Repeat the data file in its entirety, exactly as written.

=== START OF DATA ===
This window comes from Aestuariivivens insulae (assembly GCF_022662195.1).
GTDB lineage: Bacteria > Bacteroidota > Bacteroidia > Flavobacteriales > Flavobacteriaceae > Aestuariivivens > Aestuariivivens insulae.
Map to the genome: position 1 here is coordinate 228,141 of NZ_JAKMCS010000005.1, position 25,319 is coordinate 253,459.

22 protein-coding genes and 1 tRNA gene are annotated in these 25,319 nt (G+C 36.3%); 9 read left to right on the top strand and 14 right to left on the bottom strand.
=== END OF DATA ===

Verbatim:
This window comes from Aestuariivivens insulae (assembly GCF_022662195.1).
GTDB lineage: Bacteria > Bacteroidota > Bacteroidia > Flavobacteriales > Flavobacteriaceae > Aestuariivivens > Aestuariivivens insulae.
Map to the genome: position 1 here is coordinate 228,141 of NZ_JAKMCS010000005.1, position 25,319 is coordinate 253,459.

22 protein-coding genes and 1 tRNA gene are annotated in these 25,319 nt (G+C 36.3%); 9 read left to right on the top strand and 14 right to left on the bottom strand.